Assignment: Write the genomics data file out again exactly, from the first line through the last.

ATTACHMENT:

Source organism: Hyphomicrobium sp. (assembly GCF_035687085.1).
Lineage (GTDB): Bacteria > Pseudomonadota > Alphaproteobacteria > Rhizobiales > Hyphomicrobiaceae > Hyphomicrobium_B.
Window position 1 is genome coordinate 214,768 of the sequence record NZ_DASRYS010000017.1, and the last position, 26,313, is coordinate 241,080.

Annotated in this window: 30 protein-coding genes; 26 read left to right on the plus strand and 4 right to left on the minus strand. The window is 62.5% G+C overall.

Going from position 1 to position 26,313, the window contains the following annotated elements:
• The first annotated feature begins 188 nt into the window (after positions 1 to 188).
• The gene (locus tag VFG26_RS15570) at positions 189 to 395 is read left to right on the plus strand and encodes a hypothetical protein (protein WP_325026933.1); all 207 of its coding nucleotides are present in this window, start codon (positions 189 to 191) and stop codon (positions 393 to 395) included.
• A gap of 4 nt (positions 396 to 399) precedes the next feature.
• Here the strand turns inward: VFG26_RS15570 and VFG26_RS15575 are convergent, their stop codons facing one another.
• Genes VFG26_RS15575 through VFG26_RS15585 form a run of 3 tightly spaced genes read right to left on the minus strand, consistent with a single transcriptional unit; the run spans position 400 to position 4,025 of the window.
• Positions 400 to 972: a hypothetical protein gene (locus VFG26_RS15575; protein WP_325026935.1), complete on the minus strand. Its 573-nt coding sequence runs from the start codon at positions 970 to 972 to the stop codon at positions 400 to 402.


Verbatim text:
Source organism: Hyphomicrobium sp. (assembly GCF_035687085.1).
Lineage (GTDB): Bacteria > Pseudomonadota > Alphaproteobacteria > Rhizobiales > Hyphomicrobiaceae > Hyphomicrobium_B.
Window position 1 is genome coordinate 214,768 of the sequence record NZ_DASRYS010000017.1, and the last position, 26,313, is coordinate 241,080.

Annotated in this window: 30 protein-coding genes; 26 read left to right on the plus strand and 4 right to left on the minus strand. The window is 62.5% G+C overall.

Going from position 1 to position 26,313, the window contains the following annotated elements:
• The first annotated feature begins 188 nt into the window (after positions 1 to 188).
• The gene (locus tag VFG26_RS15570) at positions 189 to 395 is read left to right on the plus strand and encodes a hypothetical protein (protein WP_325026933.1); all 207 of its coding nucleotides are present in this window, start codon (positions 189 to 191) and stop codon (positions 393 to 395) included.
• A gap of 4 nt (positions 396 to 399) precedes the next feature.
• Here the strand turns inward: VFG26_RS15570 and VFG26_RS15575 are convergent, their stop codons facing one another.
• Genes VFG26_RS15575 through VFG26_RS15585 form a run of 3 tightly spaced genes read right to left on the minus strand, consistent with a single transcriptional unit; the run spans position 400 to position 4,025 of the window.
• Positions 400 to 972: a hypothetical protein gene (locus VFG26_RS15575; protein WP_325026935.1), complete on the minus strand. Its 573-nt coding sequence runs from the start codon at positions 970 to 972 to the stop codon at positions 400 to 402.